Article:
The Sati Pati cult, which has spread to parts of Madhya Pradesh and Chhattisgarh, originated in pre-independence India. Gujarat-based writer Jitendra Vasava informed about a village called Kataswan in Tapi district where there are Sati Pati followers. Initially, a person named Gulia Bhil started a movement in 1937 in Khandesh (a region in central India) to introduce the concept of respect in the community which was carried forward by his brother Ramdas. Many Bhils joined the movement as they were looked down upon by other communities. But the Sati Pati movement in its present form was given shape around 1941-42 by Keshri Singh under the name of AC Kutumb Parivar, which declared to be the real owner of India. Singh started spreading the movement among the people.
“The Sati Pati followers think that the Earth should not be ploughed throughout the year. Many of its ideals cannot be accepted today by educated tribals. Also, Pathalgadi as a tradition is thousands of years old and so many people do not follow Sati Pati,” Vasava, who has been working with the Bhil community since 2006-07, said.
Gujarati tribal social worker Ashok Chaudhuri explained that zamindars or land owners used to exploit Adivasi women in colonial times. As society was disintegrating, the idea of Sati Pati was started to instil respect for each other among married couples. “It also upheld the question of Adivasi identity as doubts surfaced regarding the future of tribals after India’s independence,” he said.
Speaking about identity, a Ranchi-based professor said the idea that they are the original inhabitants of India has penetrated so deep that Sati Pati followers have thrown away government documents. He added that in Khunti, some of them are talking about minting their own currency, besides making illogical statements. The movement spread as Kunwar Singh’s family wanted to be all powerful.
In Kumkuma village, amidst the din of a tribal Christian wedding ceremony, Sukhram Munda said Pathalgadi sought to assert tribal identity in a big way. But he conceded that Sati Pati is now disintegrating the Adivasi society. “It’s a secret which is still to be fathomed. These people are being told to act as change makers. They are trying to script a new history but won’t be able to do it in the long run. Their brains have been totally washed.”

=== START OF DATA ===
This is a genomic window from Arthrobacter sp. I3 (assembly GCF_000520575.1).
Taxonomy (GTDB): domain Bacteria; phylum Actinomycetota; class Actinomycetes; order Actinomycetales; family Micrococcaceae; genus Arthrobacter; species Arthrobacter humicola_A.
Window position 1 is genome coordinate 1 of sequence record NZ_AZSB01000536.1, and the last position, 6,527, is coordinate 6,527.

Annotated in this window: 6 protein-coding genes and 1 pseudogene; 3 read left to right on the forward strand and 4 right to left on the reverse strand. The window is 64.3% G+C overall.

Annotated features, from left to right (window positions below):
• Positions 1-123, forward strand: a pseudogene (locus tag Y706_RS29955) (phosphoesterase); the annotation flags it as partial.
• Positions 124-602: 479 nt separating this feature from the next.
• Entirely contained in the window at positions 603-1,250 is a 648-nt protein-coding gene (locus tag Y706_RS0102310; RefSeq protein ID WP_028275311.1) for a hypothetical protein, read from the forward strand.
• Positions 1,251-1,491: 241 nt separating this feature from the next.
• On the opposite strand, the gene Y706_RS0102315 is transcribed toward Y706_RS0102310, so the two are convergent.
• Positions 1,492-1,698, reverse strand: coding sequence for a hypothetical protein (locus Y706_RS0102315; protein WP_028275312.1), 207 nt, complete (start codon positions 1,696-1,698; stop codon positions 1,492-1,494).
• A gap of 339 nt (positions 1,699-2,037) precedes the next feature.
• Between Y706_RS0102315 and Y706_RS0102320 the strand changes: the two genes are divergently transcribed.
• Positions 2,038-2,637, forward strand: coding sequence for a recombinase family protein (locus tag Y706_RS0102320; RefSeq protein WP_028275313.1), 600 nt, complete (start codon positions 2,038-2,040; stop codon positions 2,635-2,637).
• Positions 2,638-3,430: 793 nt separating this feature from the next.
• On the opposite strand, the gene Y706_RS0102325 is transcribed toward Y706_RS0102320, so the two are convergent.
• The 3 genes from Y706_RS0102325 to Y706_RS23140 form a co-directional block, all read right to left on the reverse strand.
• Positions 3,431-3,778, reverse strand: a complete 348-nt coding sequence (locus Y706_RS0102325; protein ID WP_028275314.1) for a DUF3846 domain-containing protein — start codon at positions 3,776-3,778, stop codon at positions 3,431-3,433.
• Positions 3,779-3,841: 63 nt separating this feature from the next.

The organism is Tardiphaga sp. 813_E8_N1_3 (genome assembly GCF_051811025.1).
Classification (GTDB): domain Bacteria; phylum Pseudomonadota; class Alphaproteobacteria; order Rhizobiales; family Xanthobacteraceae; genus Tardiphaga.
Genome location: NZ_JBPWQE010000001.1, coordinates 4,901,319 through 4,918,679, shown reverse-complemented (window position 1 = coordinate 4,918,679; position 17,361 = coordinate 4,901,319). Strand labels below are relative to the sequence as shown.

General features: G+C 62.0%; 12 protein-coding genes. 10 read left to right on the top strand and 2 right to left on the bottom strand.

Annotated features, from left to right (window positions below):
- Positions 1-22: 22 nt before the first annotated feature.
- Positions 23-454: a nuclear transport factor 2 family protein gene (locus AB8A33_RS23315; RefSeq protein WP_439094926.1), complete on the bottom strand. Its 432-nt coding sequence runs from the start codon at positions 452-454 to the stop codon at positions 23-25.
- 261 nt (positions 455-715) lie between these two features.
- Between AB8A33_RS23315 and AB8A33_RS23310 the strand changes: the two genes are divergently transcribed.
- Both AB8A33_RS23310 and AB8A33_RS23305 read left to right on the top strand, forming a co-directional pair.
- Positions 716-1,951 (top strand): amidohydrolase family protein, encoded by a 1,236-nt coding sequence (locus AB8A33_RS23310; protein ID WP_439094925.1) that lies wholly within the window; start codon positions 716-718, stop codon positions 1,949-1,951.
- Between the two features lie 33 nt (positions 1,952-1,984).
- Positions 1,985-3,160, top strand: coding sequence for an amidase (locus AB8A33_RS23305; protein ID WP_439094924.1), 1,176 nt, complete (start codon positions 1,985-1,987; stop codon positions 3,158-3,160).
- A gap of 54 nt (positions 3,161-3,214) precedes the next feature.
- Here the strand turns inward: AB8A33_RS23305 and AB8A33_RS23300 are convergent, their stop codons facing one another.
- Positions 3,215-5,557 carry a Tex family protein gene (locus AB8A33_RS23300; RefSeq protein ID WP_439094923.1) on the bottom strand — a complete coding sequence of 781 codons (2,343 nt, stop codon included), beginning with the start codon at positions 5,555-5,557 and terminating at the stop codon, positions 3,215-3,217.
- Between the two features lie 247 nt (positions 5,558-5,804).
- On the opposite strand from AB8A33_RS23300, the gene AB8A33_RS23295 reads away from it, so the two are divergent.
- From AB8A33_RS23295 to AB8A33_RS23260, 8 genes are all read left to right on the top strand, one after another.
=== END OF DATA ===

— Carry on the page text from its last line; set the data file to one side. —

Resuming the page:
Tribal identity versus Sati pati
After current chief minister Hemant Soren of the Jharkhand Mukti Morcha came to power in December 2019, he declared the withdrawal of cases and dropping of sedition charges filed against Pathalgadi supporters. A non-tribal politician based in Khunti, who did not wish to be named, informed that this will further embolden the supporters who may renew the movement in future. He also said that the Bharatiya Janata Party may have fanned the Pathalgadi movement by blaming it on missionaries to garner tribal votes.
Besides assertion of land rights, other theories behind Pathalgadi’s origin have been advanced. A police official, who was once posted in Khunti, explained that a large number of people got involved in opium cultivation and started Pathalgadi as a frontal cell organisation. “The People’s Liberation Front of India, an offshoot of militant organisation, the CPI (Maoist), also had a hand behind this. The intent was to keep the police and the district administration out of bounds.” But Mrinalini Adela Tete, an advocate in the Jharkhand high court, said as Khunti is the birthplace of freedom fighter Birsa Munda, the sense of tribal identity is naturally strong here. Outsiders wanted to grab land for development. So, they planted the opium story, she added.
Union minister for tribal affairs Arjun Munda said that the Pathalgadi movement had misused the age-old Munda tradition of erecting stone slabs in honour of the dead. “Efforts are being made to make people bewildered. Our ministry thinks that based on the Constitution, there should be welfare of tribal communities in villages, and that traditional customs like Pathalagdi kept intact,” the minister said over phone.
The Pathalgadi movement was brutally dealt with by the state. A few villagers denied interaction with the reporter back in 2019 during the assembly election campaign due to fear. The professor, however, feels that Satipati followers in Khunti are now trying to play safe. Thus, their natural inclination is to distance themselves from the movement.
Amidst all the blame game, Ranchi-based tribal activist Aloka Kujur admitted the influence of Hindutva on the Sati Pati cult. “Not observing Adivasi festivals and developing a different tradition signifies that these people are going in a different direction. Incidentally, Sati Pati is spreading at a time when tribals are demanding the Sarna religious code.” Kujur also questioned the intention of the cult followers in not keeping land records. Adivasis consider land as their most important asset. “By creating confusion, the cult members want to give birth to a new form of capitalism in the tribal society. In this, their attitude is similar to Hindutva organisations,” she added.
The story has been produced in collaboration with the Pulitzer Center for Crisis Reporting